- Publisher: Virago
- Pages 288
- Released: 5 June 2014
I’m a sucker for ‘Brand Kennedy’ – anything, be it fictional accounts such as Stephen King’s fabulous 11:22:63 or my shelf full of biographies telling all about life in ‘Camelot’ and I’m there. So when I was scrolling through NetGalley and a flash of pink caught my eye, I just knew it was Kennedy related, and clicked immediately. (Note to publishers: Power of a relevant cover right there.) I wasn’t disappointed as The Pink Suit by Nicole Mary Kelby is a true joy, mixing the fictional with the factual with an effortless ease, pulling you in from the first gut-wrenching chapter.
Occasionally, an item of clothing will stick in the public’s conciousness long after it’s wearer has passed; think Brando’s leather jacket, Monroe’s white dress, and possibly one of the most famous, Jacqueline Kennedy’s beautiful pink suit. Worn the day of her husband’s assassination, it will be forever associated with the panic-stricken wife climbing bravely over the trunk of a car to retrieve pieces of the man she loved. It’s a powerful image, one that Kelby utilises to great effect in the aforementioned opening.
We then flash back to the early 1960’s as we follow the life of Kate, an Irish immigrant seamstress with an immense talent for recreating the newest designs on the catwalk, under the watchful eyes of ‘The Ladies’ at ‘Chez Ninon’ – Kennedy’s favourite house of couture. Although she has this amazing ability, is hard-working and loyal, she feels undervalued and manipulated, striving for something better. Kate is astute, often seeing behind the façade of not only the fashion industry she is part of, but of New York, and later on, Kennedy herself. The only thing keeping her from sinking under the disillusionment is her relationship with another immigrant from Ireland, the local butcher Patrick. As work on ‘that suit’ begins to take over her life, both emotionally and practically, Kate has to rearrange her priorities, and begin to look at herself and those around her with a totally new perspective.
Where Kelby shines throughout the novel is in her prose; she has an ear for speech that’s realistic without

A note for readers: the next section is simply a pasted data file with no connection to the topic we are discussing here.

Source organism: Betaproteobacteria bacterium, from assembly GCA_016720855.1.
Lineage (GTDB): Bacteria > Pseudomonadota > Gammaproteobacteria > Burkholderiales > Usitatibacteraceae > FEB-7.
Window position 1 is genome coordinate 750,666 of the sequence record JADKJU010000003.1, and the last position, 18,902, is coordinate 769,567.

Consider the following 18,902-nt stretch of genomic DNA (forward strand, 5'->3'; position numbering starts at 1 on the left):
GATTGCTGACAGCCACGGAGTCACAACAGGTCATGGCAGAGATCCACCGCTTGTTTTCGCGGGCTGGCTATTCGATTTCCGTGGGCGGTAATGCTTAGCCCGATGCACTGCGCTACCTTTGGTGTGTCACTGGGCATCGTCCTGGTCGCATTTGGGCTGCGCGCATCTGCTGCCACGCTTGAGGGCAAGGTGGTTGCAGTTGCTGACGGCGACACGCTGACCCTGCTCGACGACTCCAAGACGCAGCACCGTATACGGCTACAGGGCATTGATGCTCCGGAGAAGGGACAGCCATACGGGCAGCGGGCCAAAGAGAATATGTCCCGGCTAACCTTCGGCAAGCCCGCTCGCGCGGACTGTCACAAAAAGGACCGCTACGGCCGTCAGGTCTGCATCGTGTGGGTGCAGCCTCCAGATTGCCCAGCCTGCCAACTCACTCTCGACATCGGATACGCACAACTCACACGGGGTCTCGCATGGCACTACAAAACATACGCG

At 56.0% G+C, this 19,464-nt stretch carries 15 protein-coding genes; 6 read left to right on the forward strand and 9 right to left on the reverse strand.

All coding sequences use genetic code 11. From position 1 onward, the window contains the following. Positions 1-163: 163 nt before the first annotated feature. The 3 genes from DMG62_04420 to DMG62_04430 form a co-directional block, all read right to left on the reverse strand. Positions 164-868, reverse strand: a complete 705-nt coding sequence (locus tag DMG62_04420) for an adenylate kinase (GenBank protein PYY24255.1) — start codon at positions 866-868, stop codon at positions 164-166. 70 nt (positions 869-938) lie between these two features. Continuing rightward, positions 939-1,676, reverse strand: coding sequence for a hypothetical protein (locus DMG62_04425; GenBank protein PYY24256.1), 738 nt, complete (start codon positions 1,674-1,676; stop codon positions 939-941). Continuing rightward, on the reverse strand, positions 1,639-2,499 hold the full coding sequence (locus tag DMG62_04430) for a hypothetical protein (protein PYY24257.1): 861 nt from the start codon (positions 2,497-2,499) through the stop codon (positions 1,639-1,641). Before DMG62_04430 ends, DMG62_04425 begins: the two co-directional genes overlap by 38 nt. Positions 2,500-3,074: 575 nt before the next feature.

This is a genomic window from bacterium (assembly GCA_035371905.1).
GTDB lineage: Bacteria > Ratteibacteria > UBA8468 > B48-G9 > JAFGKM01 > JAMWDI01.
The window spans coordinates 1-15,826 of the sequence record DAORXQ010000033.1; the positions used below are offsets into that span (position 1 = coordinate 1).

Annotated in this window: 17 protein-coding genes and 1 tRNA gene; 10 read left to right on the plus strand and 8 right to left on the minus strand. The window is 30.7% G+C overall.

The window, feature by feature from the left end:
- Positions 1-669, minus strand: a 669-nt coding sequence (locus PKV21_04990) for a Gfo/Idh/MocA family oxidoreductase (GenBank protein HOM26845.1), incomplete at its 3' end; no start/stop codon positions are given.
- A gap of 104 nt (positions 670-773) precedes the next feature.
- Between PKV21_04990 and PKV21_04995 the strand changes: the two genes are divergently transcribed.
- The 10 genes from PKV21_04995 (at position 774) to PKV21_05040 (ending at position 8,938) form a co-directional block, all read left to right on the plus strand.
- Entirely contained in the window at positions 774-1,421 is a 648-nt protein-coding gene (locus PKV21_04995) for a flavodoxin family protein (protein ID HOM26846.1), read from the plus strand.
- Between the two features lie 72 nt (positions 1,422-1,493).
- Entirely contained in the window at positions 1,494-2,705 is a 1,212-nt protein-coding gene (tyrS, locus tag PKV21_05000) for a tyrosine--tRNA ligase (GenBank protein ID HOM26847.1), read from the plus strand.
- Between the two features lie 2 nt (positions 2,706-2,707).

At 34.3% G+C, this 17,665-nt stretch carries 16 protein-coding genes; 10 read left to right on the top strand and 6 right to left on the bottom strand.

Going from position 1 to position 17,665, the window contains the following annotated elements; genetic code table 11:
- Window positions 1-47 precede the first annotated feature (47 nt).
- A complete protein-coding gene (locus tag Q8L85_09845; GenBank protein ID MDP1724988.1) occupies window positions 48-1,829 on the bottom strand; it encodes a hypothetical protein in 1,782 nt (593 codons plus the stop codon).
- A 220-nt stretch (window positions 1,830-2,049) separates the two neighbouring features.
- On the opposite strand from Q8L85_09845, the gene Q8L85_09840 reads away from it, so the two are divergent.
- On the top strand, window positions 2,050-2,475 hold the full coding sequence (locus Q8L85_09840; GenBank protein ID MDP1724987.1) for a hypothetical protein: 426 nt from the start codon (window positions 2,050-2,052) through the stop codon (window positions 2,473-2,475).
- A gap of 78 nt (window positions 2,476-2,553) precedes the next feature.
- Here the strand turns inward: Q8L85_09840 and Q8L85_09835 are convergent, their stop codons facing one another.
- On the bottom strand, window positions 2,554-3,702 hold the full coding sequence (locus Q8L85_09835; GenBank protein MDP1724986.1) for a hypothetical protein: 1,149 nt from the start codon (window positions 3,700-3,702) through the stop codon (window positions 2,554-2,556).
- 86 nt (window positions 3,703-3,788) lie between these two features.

being flowery or resorting to clichés, especially when writing Kate and Patrick’s relationship. I dare you not to have all the feels when you get to Patrick’s use of Yeats’ ‘He Wishes For Cloths Of Heaven‘. The use of Sligo’s favourite son is another strong tie to the Irish roots of the narrative. Kate and Patrick obviously yearn for their home towns, seeking out the right Irish pub for instance, and Kate often finds herself wondering whether the Kennedys feel the same way.
Another strong theme is one of loss. Patrick has recently lost his mother, Kate slowly loses her true identity and of course we see the inevitable loss of the Kennedy’s youngest child and then John himself. It’s all deftly handled without being mawkish or too ‘movie of the week’ and although at times fraught, (there’s one real life event that will send shivers up your spine) there is still an underlying feeling of hope and strength that comes from appalling tragedy.
I must admit, at times my mind did wander when it got to the finer points and details of dress design – I’m truly a jeans and tee kinda gal, but it never takes over the novel. Kelby also weaves the fact and the fiction neatly without it jarring: must admit, I’m definitely going to look into those tunnels underneath St Patrick’s Cathedral.
If you’re looking for an involving and realistic tale over the Summer, I’d wholeheartedly recommend this wonderful read.
Side Note: You may have noticed I linked to Amazon in the review. This is Amazon UK where the book is available to pre-order at a discounted price. If you are in the US I strongly recommend buying the book from your local bookstore or online from another retailer. Explanation for this here.